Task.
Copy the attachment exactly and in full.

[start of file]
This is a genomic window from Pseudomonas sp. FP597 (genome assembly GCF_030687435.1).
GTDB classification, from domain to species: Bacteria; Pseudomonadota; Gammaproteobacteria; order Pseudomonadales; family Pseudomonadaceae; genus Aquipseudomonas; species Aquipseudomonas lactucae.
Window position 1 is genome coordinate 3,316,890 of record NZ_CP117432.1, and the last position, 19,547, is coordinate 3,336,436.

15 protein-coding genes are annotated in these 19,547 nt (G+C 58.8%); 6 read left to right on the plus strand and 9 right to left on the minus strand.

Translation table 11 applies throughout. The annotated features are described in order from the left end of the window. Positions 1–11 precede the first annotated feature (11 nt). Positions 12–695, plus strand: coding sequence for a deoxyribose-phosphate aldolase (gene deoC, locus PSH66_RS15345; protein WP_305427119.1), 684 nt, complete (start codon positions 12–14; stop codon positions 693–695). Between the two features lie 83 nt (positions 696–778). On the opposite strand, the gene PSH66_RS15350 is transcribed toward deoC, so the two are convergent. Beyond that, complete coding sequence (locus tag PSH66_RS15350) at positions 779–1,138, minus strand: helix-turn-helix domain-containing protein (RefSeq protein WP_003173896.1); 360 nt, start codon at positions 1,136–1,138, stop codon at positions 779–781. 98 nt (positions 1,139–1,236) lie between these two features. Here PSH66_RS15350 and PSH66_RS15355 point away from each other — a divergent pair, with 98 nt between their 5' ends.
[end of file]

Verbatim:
This is a genomic window from Pseudomonas sp. FP597 (genome assembly GCF_030687435.1).
GTDB classification, from domain to species: Bacteria; Pseudomonadota; Gammaproteobacteria; order Pseudomonadales; family Pseudomonadaceae; genus Aquipseudomonas; species Aquipseudomonas lactucae.
Window position 1 is genome coordinate 3,316,890 of record NZ_CP117432.1, and the last position, 19,547, is coordinate 3,336,436.

15 protein-coding genes are annotated in these 19,547 nt (G+C 58.8%); 6 read left to right on the plus strand and 9 right to left on the minus strand.

Translation table 11 applies throughout. The annotated features are described in order from the left end of the window. Positions 1–11 precede the first annotated feature (11 nt). Positions 12–695, plus strand: coding sequence for a deoxyribose-phosphate aldolase (gene deoC, locus PSH66_RS15345; protein WP_305427119.1), 684 nt, complete (start codon positions 12–14; stop codon positions 693–695). Between the two features lie 83 nt (positions 696–778). On the opposite strand, the gene PSH66_RS15350 is transcribed toward deoC, so the two are convergent. Beyond that, complete coding sequence (locus tag PSH66_RS15350) at positions 779–1,138, minus strand: helix-turn-helix domain-containing protein (RefSeq protein WP_003173896.1); 360 nt, start codon at positions 1,136–1,138, stop codon at positions 779–781. 98 nt (positions 1,139–1,236) lie between these two features. Here PSH66_RS15350 and PSH66_RS15355 point away from each other — a divergent pair, with 98 nt between their 5' ends.